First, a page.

6. The apparatus of claim 5, wherein a three-stage shift register is associated with the first memory, the signal Y+1 of line X-1 being transferred from said memory in the register at the same time as the signal Y of line X is entered in the memory.
7. The apparatus of claim 5, wherein a second adder is added to the second memory and a threshold device compares the contents of the second adder with a value n2, this device being connected to said coder.
The present invention relates to a process and apparatus for providing in digital form information indicative of the outer contour of a leaf-like article and the holes that it may comprise, when these holes must be taken into consideration, in view of their dimensions, for the use of the product, from an analog video signal composed of image lines and representing the image of said article placed on a support.
When pieces of determined shape have to be cut from a leaf-like article whose outer shape is variable and which may comprise holes, for example when cigar wrappers are cut out from a tobacco leaf, every effort must be made to obtain an optimum use of the product, and processes for automatic calculation have been developed to this end.
The basic information that the computer must receive is the outer contour of the product and the holes that it may comprise, insofar as these holes are of such dimensions that they must be taken into account to determine the optimum cut-out pattern.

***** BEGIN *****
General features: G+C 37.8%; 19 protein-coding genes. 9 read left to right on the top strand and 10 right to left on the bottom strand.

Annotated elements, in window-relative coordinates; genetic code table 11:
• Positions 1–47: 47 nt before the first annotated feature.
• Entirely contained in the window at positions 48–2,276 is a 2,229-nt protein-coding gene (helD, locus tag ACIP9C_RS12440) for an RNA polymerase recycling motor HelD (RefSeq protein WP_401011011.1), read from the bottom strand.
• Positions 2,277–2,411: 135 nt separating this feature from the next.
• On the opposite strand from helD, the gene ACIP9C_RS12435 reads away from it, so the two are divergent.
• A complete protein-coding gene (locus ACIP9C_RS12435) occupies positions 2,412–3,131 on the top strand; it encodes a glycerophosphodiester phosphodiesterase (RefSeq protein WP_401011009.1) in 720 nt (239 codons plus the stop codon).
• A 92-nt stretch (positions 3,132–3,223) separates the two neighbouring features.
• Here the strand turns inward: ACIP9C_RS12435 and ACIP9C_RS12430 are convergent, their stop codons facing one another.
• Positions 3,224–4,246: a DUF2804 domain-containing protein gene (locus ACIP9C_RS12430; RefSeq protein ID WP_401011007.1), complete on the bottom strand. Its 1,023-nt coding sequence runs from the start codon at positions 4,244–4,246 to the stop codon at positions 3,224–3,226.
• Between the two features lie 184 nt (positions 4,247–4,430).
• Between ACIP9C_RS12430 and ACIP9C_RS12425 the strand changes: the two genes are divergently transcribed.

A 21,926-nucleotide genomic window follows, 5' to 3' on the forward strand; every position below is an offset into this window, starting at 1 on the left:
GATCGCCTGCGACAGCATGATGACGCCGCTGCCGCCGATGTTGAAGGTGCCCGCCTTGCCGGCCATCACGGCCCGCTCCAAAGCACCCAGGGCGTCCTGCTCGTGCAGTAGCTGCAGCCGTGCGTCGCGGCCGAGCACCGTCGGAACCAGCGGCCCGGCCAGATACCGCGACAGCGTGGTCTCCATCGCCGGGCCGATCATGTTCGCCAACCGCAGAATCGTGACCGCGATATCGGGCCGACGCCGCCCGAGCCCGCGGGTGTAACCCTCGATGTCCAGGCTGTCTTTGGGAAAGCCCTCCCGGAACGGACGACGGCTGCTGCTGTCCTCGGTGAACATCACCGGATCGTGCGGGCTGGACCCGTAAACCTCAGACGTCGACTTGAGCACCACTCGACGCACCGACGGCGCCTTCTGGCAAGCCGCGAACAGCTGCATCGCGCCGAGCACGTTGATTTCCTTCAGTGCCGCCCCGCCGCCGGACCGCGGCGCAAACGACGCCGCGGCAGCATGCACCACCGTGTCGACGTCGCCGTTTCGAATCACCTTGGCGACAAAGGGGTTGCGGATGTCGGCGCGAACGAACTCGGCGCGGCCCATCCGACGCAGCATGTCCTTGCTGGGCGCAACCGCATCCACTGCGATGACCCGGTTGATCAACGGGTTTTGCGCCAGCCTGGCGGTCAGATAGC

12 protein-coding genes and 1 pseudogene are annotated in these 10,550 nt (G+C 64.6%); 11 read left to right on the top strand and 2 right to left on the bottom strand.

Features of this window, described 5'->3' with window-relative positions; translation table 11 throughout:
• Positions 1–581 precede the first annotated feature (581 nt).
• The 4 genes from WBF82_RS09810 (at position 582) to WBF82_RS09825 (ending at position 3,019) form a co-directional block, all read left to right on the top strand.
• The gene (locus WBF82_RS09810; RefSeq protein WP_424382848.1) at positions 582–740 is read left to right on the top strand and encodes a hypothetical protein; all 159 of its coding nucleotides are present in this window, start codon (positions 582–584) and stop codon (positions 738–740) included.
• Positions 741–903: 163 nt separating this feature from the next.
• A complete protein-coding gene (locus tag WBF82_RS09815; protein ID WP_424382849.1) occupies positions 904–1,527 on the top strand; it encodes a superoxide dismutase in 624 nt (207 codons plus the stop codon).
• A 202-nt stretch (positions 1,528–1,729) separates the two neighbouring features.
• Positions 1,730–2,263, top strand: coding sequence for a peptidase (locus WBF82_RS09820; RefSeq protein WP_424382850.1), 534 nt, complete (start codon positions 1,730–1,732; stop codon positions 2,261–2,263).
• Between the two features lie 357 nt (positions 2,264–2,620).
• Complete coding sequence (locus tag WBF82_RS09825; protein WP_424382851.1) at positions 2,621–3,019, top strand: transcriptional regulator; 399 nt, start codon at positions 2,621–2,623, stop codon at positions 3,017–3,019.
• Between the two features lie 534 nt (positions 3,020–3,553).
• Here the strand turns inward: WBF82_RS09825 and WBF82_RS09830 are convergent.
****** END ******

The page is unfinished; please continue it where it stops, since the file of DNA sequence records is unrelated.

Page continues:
However, the analog video signal cannot be processed by the computer and it must firstly be converted into a digital signal, according to the known process which consists in comparing the video signal, for each image dot, with a determined threshold, and in coding the dot "1" or "0" according to whether the intensity of the signal is greater than or less than the threshold. The threshold will be suitably chosen so that the signal is coded "1" (or "0") for the support and "0" (or "1") for the article.
However, the digital signal thus obtained represents an extremely large amount of information, and the processing of such a signal necessitates memories of very large capacity and, more generally, very heavy equipment, if it is desired that the duration of the processing is compatible with practical requirements. A considerable compression of this signal is therefore indispensable.
In addition, the holes are to be taken into consideration only from a certain dimension, corresponding to a number n1 of image dots, which implies that the corresponding criterion is applied to the signal. A specific processing is necessary to this end.
In short, the problem raised consists in transmitting to the computer information in digital form containing all the necessary data, while being of minimum volume.
The process according to the invention comprises, to this end, the following steps: